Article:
The challenge was to create an attractive contemporary landscape with the flavor of a Early American, post Thomas Jefferson era landscape for the United Methodist Center in White Plains, New York.

Early American landscapes necessarily shared features consistent with permaculture and ecological landscape design. This was a time when pesticides and man-made contaminants were not an issue. There was regular processing and recycling of natural material resources on site: composting, cover crops to improve soil etc.

We started with a suggested list of historically traditional shrubs, perennials and annuals. A landscape design was produced for the entire property. Once again, in anticipation of planting,
We tested the water pressure and determined a deficiency in delivery of sufficient pressure. This was surprising (not in a good way) since this commercial building in downtown, urban, White Plains is serviced by city water. The plumbing was reconfigured to accommodate.

The soil condition posed challenges. Starting with a Rutgers chemical soil test,  we found low calcium, high pH, etc. This was probably a result of buried construction debris surrounding the foundation of the structure. To alleviate these conditions, we amended the soil with a combination of gypsum, Stone Barns Compost, Organic Mechanics BioChar Mix, Soilutions Organic Soil Enhancer, and natural, organic source fertilizers.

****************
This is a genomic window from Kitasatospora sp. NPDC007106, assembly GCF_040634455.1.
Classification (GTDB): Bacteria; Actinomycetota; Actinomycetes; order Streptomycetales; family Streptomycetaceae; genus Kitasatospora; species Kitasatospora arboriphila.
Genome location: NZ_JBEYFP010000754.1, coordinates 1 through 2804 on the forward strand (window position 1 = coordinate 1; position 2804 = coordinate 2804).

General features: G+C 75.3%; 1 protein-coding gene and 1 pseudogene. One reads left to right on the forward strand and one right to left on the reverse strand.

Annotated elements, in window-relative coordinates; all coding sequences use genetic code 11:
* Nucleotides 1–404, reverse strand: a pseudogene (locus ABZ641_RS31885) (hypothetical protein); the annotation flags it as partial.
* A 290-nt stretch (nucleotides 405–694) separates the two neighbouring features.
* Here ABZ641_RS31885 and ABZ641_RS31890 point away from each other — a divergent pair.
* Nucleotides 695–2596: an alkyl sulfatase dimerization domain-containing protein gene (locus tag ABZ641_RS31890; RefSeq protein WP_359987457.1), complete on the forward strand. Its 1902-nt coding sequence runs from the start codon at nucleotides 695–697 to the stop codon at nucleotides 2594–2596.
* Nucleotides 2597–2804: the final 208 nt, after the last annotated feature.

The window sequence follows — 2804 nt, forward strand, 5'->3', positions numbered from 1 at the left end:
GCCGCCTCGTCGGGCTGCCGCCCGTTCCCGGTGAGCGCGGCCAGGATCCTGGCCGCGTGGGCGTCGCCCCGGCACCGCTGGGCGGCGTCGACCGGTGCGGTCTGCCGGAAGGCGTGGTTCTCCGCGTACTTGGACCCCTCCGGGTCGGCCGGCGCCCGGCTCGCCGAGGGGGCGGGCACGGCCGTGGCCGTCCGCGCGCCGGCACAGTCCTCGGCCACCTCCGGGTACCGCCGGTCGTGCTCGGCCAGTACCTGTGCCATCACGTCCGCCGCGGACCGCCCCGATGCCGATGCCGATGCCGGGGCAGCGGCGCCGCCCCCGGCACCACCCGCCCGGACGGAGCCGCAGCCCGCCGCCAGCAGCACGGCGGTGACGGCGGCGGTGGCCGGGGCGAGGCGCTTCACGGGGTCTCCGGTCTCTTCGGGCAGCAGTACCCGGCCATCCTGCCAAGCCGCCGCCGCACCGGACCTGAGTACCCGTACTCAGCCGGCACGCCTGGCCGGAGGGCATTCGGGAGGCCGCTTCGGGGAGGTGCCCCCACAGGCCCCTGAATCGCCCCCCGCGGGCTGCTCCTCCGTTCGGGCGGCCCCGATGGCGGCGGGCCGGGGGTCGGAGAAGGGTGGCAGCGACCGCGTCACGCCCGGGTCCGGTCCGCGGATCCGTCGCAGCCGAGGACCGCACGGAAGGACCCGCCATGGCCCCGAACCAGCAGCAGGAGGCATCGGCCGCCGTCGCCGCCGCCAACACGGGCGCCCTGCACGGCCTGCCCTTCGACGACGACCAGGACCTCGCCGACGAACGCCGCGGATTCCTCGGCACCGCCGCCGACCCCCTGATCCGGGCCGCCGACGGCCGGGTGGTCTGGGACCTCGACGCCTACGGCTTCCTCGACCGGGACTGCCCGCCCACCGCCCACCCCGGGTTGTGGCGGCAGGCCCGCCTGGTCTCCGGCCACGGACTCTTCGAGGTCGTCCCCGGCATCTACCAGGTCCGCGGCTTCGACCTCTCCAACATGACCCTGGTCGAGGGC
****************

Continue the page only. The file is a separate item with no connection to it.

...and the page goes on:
To ensure successful sustainability, low maintenance and what we refer to as enduring longevity, we incorporated aggressive ground covers as green mulch to gradually replace the need to re-mulch year after year (where appropriate), introduced selected long-blooming perennials to attract pollinators and employed river rock and gravel mulch in a splash pad/apron surrounding the gutter/leaderless structure.

This attractive, decorative border was underlaid with a EPDM pond liner. The apron/border was pitched towards the landscape planting beds. This helped to conserve water in passive irrigation. This turned out to be useful to cool the planting due to excessive summer reflective heat from the cement and blacktop dominating the commercial site. Grades were changed with a morterless, natural retaining wall with gravel under drains.

Existing trees and shrubs were pruned to regenerate heath and improve appearance. Existing plants were salvaged and repurposed wherever possible. A metal landscape border edging was installed to contain the decorative gravel paths in the rear landscape.

Seasonal color was supplied by placing containers above an exposed grate which was partially covered with removable flagging.
The deliverable result was a dramatic increase in appearance and health of the immediately surrounding landscape environment.

Jay Archer

Landscape Ecologist, Designer, President

Green Jay Landscaping

914-560-6570